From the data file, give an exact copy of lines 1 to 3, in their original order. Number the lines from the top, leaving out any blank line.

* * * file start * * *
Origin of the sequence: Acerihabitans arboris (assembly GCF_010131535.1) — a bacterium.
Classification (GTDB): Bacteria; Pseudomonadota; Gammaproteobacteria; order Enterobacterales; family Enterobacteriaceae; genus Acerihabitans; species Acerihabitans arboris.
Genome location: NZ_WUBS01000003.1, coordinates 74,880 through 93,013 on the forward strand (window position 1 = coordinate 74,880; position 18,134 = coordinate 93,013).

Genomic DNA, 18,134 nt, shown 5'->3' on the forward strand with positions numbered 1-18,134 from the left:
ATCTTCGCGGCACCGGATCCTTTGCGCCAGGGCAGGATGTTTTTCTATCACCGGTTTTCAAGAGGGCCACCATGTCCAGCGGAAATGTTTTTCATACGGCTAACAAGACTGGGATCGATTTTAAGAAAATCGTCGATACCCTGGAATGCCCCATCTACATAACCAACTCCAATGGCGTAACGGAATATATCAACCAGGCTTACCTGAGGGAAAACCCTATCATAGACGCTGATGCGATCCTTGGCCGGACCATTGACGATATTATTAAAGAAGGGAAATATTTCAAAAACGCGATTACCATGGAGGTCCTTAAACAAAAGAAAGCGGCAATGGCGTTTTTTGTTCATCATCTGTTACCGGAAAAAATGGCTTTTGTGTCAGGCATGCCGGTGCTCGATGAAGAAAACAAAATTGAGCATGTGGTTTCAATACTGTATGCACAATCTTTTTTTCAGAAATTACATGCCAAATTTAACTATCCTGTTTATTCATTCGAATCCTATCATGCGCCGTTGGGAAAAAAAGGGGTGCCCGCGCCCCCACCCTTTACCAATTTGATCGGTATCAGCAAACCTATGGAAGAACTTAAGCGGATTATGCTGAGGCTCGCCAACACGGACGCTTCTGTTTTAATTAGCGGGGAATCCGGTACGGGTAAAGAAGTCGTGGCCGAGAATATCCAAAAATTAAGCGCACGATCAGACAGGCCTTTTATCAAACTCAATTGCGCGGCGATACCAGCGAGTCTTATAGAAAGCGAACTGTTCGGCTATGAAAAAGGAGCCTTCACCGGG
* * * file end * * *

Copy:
Origin of the sequence: Acerihabitans arboris (assembly GCF_010131535.1) — a bacterium.
Classification (GTDB): Bacteria; Pseudomonadota; Gammaproteobacteria; order Enterobacterales; family Enterobacteriaceae; genus Acerihabitans; species Acerihabitans arboris.
Genome location: NZ_WUBS01000003.1, coordinates 74,880 through 93,013 on the forward strand (window position 1 = coordinate 74,880; position 18,134 = coordinate 93,013).